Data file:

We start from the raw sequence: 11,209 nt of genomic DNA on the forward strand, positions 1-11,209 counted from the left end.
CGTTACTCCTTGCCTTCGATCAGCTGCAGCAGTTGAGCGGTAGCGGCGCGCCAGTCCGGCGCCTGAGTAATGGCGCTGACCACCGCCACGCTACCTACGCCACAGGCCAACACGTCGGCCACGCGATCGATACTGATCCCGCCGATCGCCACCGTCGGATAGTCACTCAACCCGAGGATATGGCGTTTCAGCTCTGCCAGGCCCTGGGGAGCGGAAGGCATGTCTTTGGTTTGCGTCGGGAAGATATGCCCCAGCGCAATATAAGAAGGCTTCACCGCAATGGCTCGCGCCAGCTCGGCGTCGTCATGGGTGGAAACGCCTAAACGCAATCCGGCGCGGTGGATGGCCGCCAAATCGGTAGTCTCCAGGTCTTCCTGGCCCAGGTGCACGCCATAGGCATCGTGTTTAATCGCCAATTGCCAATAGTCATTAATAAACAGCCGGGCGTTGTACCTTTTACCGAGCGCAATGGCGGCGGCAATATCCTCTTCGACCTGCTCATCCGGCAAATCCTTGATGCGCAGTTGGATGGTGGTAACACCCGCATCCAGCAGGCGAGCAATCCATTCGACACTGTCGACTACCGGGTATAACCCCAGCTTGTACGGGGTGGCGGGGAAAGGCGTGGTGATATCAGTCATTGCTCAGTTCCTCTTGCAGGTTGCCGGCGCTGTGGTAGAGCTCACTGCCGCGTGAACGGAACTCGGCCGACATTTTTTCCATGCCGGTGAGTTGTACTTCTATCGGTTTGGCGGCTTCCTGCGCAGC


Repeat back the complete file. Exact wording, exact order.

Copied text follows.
We start from the raw sequence: 11,209 nt of genomic DNA on the forward strand, positions 1-11,209 counted from the left end.
CGTTACTCCTTGCCTTCGATCAGCTGCAGCAGTTGAGCGGTAGCGGCGCGCCAGTCCGGCGCCTGAGTAATGGCGCTGACCACCGCCACGCTACCTACGCCACAGGCCAACACGTCGGCCACGCGATCGATACTGATCCCGCCGATCGCCACCGTCGGATAGTCACTCAACCCGAGGATATGGCGTTTCAGCTCTGCCAGGCCCTGGGGAGCGGAAGGCATGTCTTTGGTTTGCGTCGGGAAGATATGCCCCAGCGCAATATAAGAAGGCTTCACCGCAATGGCTCGCGCCAGCTCGGCGTCGTCATGGGTGGAAACGCCTAAACGCAATCCGGCGCGGTGGATGGCCGCCAAATCGGTAGTCTCCAGGTCTTCCTGGCCCAGGTGCACGCCATAGGCATCGTGTTTAATCGCCAATTGCCAATAGTCATTAATAAACAGCCGGGCGTTGTACCTTTTACCGAGCGCAATGGCGGCGGCAATATCCTCTTCGACCTGCTCATCCGGCAAATCCTTGATGCGCAGTTGGATGGTGGTAACACCCGCATCCAGCAGGCGAGCAATCCATTCGACACTGTCGACTACCGGGTATAACCCCAGCTTGTACGGGGTGGCGGGGAAAGGCGTGGTGATATCAGTCATTGCTCAGTTCCTCTTGCAGGTTGCCGGCGCTGTGGTAGAGCTCACTGCCGCGTGAACGGAACTCGGCCGACATTTTTTCCATGCCGGTGAGTTGTACTTCTATCGGTTTGGCGGCTTCCTGCGCAGC